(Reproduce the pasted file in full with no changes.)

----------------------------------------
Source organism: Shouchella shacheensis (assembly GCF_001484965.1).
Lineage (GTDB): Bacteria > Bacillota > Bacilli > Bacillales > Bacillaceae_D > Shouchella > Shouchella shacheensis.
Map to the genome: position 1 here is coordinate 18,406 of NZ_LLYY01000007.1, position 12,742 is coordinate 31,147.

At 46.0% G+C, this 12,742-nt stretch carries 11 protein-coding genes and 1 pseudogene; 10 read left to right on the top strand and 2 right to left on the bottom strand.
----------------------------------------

Source organism: Shouchella shacheensis (assembly GCF_001484965.1).
Lineage (GTDB): Bacteria > Bacillota > Bacilli > Bacillales > Bacillaceae_D > Shouchella > Shouchella shacheensis.
Map to the genome: position 1 here is coordinate 18,406 of NZ_LLYY01000007.1, position 12,742 is coordinate 31,147.

At 46.0% G+C, this 12,742-nt stretch carries 11 protein-coding genes and 1 pseudogene; 10 read left to right on the top strand and 2 right to left on the bottom strand.